There a few executions in this campaign, but the one I particularly like - it strikes a nerve in all of us who are in this business and still married - is this story of a young couple. They're walking towards us, clearly going home, and the man is carrying take-away food. They look in a restaurant window to see another couple having a romantic, candlelit meal, and the woman, in particular, is very upset.
We then get five or six different vignettes, each with a different kind of take-away food, with a different couple in the restaurant. In the last scene, the guy is walking home on his own with his take-away, and looking into the restaurant to see his girlfriend having dinner with another bloke.
It sounds predictable, but on the first viewing you're not quite sure what's going to happen, so you stay with it. And at the end you've got this killer line: "Don't put it off - put it on", a brilliant injunction to spend, spend, spend.
The casting and direction are good, it's witty, and it gets the message across clearly. And, with its "you only live once" message, there's real depth to it. But it's done in a charming way - especially for a financial services institution. The holy grail for them is to find a human and emotive way to advertise, and this agency has pulled it off. Long may it run.
This ad is also a series of vignettes. We see what I think is a builder, who suddenly stops what he's doing and says: "I need a ...", before it cuts to a nurse. She's running around, then she stops and says: "I need a ..." I think what this ad is trying to say is, "Whatever you need, call us." But who are "us"? Scoot is a new name for what was Freepages, but if you don't know that, there's absolutely no clue as to what Scoot is. That's a pretty important failing.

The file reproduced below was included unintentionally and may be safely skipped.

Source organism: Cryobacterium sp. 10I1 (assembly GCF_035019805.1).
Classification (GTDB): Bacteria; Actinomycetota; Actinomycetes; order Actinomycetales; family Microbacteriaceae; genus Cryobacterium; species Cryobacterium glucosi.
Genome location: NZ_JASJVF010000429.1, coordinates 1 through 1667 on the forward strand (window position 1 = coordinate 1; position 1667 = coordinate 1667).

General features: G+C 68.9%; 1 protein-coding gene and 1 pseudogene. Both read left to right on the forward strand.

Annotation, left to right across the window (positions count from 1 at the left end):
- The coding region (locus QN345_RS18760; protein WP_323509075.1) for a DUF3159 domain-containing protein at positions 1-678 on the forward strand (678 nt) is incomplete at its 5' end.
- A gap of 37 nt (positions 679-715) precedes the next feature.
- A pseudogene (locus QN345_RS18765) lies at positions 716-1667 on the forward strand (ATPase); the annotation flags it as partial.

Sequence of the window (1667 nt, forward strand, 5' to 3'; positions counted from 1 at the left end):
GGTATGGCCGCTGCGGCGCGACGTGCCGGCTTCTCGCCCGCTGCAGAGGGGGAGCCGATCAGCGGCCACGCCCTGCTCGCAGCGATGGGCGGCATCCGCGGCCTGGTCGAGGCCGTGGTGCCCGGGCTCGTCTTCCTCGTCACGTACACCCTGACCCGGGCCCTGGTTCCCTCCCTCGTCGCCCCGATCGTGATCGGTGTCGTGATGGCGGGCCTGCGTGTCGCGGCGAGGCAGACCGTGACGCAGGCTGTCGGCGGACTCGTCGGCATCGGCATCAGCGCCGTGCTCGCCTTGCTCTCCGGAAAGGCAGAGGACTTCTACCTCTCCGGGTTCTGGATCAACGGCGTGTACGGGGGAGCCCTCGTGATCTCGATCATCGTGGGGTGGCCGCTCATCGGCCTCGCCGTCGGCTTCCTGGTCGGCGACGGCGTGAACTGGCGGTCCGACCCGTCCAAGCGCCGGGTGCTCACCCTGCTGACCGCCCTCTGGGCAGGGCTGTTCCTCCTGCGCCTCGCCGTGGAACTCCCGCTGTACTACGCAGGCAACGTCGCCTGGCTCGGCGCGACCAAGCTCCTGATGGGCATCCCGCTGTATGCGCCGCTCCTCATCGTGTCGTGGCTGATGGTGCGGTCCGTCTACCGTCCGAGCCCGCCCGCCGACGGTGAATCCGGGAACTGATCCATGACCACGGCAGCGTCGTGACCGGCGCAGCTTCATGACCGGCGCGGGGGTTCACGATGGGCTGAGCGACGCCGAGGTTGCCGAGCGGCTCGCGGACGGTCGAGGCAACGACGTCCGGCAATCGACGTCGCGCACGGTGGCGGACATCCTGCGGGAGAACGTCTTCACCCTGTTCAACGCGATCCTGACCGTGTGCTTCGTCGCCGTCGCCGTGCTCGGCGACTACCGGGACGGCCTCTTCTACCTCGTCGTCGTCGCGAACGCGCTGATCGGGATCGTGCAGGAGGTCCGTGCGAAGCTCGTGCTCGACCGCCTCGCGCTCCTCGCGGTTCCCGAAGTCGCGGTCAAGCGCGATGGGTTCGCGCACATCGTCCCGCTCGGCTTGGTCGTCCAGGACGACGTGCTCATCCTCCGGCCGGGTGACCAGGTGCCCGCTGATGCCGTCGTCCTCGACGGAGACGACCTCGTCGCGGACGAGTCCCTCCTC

Also, the acting and direction are dreadfully wooden. And the vignettes are badly cast; the guy playing the builder, for instance, looks nothing like a builder.
This ad is done by Wolff Olins, and I think it screams design company, because it looks as if it should be on paper. The backgrounds to the sets are thin, and the whole thing is one-dimensional. There's no texture, no subtlety, in the scriptwriting and film-making. Given the fact that it's a design agency, that's perhaps unsurprising; they might be more comfortable on a flat canvas than in TV.
Finally, they spend a huge, disproportionate amount of time at the end on a complicated sequence of stripes and squiggles that end up making up the logo, as though that is in any way entertaining or necessary. Wolff Olins is a fantastic design group, but they really ought to stick to what they're good at it.